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JOM LAYAN " OMBAK RINDU".

Sunday, November 27, 2011

Analysts back SapCrest, Kencana merger

GREAT PARTNERS: This merger will also be a complementary and synergistic fit for the two businesses as SapCrest is Malaysia’s leading transport and installation provider while Kencana has demonstrated one of the best delivery records in offshore fabrication works, says AmResearch.

KUCHING: The merger of SapuraCrest Petroleum Bhd (SapCrest) and Kencana Petroleum Bhd (Kencana) is seen as a welcome move by analysts as this will create a full-fledged integrated oil and gas service provider – making it one of the big caps listed on Bursa Malaysia.

To recap, SapCrest and Kencana were offered on July 11, 2011 by Integral Key Sdn Bhd (a Mayban Ventures special purpose vehicle) to merge into one entity for a total consideration of RM11.85 billion.

The merger would need at least 75 per cent approval from shareholders in the annual general meeting, followed by approvals from creditors and authorities and the order of the High Court for the capital reduction. The exercise is aimed to complete in the first quarter of 2012.

The research arm of Kenanga Investment Bank Bhd (Kenanga Research) believed that attaining the 75 per cent shareholder approval was not critical as its current top three majority shareholders are holding about 72 per cent of stake.

Of the total of RM11.85 billion, RM5.98 billion would be for Kencana and RM5.87 billion for SapCrest, and RM10.01 billion of this would be satisfied by shares.

The remaining RM1.84 billion would be settled by cash, implying 18.5 times calendar year 2012 (CY12) price earnings ratio (PER).

The offer price for SapCrest is RM4.60 (RM3.91 will be paid in the new company’s shares and RM0.69 in cash payment) and Kencana is RM3.00 (RM2.51 in the new company’s share and RM0.49 in cash payment). The new entity’s share’s issue price would be RM2.00.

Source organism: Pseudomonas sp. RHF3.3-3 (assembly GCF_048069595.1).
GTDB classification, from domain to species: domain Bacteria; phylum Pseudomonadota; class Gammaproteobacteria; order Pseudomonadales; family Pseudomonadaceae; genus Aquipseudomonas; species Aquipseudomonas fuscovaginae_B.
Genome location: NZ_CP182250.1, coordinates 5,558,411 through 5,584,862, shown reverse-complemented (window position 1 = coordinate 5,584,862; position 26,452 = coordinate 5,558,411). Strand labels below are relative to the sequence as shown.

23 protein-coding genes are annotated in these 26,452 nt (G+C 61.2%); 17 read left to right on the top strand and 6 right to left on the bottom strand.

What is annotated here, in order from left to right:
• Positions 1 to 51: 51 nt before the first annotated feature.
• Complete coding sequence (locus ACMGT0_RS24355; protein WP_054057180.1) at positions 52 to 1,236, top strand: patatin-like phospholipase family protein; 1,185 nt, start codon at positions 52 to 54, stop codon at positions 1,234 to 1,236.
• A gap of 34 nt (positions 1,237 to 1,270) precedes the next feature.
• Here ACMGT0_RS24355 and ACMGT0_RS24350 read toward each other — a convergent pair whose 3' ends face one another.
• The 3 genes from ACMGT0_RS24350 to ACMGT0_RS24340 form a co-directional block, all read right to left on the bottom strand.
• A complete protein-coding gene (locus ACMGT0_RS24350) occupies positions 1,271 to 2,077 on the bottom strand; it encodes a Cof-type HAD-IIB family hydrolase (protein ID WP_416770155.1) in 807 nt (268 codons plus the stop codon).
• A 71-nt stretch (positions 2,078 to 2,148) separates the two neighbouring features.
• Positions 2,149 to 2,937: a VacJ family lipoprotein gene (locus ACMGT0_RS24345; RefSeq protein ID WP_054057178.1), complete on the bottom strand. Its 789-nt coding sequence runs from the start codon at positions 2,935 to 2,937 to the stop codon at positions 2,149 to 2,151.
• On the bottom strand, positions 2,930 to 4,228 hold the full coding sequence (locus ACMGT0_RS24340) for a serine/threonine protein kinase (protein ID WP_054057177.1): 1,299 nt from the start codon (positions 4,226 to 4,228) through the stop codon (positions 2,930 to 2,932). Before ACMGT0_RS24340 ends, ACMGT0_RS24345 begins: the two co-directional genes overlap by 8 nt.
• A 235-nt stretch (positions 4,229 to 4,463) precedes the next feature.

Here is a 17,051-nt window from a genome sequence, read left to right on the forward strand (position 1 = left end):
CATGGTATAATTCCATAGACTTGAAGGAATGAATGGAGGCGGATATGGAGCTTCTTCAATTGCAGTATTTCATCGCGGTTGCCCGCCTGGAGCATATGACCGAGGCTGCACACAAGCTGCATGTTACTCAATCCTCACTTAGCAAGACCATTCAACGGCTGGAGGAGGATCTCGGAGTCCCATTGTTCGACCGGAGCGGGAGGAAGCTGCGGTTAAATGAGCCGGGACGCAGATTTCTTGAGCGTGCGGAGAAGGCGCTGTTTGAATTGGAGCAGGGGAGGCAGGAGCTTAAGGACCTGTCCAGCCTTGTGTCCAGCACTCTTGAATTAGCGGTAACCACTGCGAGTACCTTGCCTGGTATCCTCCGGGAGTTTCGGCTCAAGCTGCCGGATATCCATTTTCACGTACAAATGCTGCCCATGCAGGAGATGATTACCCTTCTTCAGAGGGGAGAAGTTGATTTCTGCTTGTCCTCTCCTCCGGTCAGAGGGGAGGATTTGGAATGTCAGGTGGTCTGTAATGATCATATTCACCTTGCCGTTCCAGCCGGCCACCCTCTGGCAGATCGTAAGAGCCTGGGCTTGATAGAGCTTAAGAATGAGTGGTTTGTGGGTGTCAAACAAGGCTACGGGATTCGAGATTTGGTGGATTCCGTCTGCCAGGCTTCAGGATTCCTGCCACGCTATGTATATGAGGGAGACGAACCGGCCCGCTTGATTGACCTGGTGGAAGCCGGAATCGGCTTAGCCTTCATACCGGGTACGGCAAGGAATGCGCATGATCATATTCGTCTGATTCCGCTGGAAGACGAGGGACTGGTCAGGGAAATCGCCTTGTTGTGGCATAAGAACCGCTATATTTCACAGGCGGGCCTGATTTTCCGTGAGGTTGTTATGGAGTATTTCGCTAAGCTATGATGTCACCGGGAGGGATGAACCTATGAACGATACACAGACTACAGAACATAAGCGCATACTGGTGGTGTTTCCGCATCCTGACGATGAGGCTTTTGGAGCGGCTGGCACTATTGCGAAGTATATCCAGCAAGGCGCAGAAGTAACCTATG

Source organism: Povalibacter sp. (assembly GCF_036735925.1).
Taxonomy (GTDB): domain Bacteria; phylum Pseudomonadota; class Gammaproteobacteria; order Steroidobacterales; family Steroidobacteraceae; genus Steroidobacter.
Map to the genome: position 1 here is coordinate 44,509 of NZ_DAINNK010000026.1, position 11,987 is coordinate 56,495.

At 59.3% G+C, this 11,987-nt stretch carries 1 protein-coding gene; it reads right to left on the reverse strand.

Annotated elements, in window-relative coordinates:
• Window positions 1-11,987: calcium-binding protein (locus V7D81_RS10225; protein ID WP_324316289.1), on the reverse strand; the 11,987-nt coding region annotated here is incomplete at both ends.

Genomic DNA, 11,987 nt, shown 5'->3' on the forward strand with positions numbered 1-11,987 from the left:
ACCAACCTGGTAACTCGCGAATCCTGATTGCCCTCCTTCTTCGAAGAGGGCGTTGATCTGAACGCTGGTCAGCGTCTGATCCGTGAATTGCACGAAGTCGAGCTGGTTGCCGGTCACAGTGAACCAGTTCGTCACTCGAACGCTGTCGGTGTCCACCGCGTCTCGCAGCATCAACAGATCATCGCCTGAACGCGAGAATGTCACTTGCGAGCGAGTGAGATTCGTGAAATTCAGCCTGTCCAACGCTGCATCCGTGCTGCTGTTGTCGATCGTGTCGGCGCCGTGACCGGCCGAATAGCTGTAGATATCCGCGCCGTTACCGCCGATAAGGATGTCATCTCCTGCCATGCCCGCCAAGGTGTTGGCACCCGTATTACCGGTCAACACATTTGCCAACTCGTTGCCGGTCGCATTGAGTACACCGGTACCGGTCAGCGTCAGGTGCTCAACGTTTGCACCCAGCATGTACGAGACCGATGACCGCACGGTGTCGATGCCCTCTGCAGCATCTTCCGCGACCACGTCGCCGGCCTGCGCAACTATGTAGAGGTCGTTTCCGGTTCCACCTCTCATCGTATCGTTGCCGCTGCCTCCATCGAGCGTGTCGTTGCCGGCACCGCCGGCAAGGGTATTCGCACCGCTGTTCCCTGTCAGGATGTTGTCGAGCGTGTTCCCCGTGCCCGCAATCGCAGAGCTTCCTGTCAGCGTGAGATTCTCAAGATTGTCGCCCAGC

Upon completion of the merger exercise, the new company would be the largest integrated oil and gas service provider, with market cap of RM10 billion at a 15.5 times PER for CY12.

Assuming a fair valuation of 20 times, Kenanga saw an upside of approximately 29 per cent from its issue price of RM2.00 per share.

Net profit of the enlarged entity for CY12 could reach RM645 million, potentially making it the most profitable non-Petronas oil and gas company in Malaysia.

An integrated committee would be set up after both companies’ boards had accepted the offer. The crucial part of this exercise was who would take the lead in the enlarged company.

Kenanga Research believed that based on the new shareholder structure, SapCrest would be in the ‘driver’s seat’ of the new company. This was because SapCrest’s president Datuk Shahrill Shamsudin would own about 20 per cent stake in the new company while Kencana’s Datuk Mokhzani Mahathir would have about 16 per cent in the new company eventually.

While the cash distribution of RM1.8 billion could translate to an estimated combined net gearing of 0.3 times for the merged entities, AmResearch Sdn Bhd (AmResearch) remained positive about this development as it would create an oil and gas player with a substantial market capitalisation.

It would also be a complementary and synergistic fit for the two businesses as SapCrest is Malaysia’s leading transport and installation provider while Kencana had demonstrated one of the best delivery records in offshore fabrication works.

AmResearch also opined that it would lead to enhanced capabilities in securing larger sized packages from Petronas and multi-national oil and gas companies given the enlarged group’s integrated suite of services and stronger balance sheet.

The offer price of RM3.00 per share valued Kencana at CY12 19.3 times PER while RM4.60 offer price valued SapCrest at CY12 17.5 times PER.

On cash payment, shareholders of Kencana would get more in terms of percentage, which is 16.2 per cent as compared with SapCrest’s 14.9 per cent, prompting AmResearch to opine that the offer for Kencana seemed more attractive than that of SapCrest’s.

However, Kenanga Research maintained that this was not an entirely bad deal for SapCrest shareholders as they would able to ride on the attractive valuations of the new company.

The research house explained, “Furthermore, we believe the synergy effect is potentially great, as both companies can complement each other. As such, we reckon that SapCrest shareholders should accept such an offer.”

Kenanga Research saw 29 per cent upside for the new company should it be valued at 20 times CY12 PER, which it deemed as ‘not excessive.’

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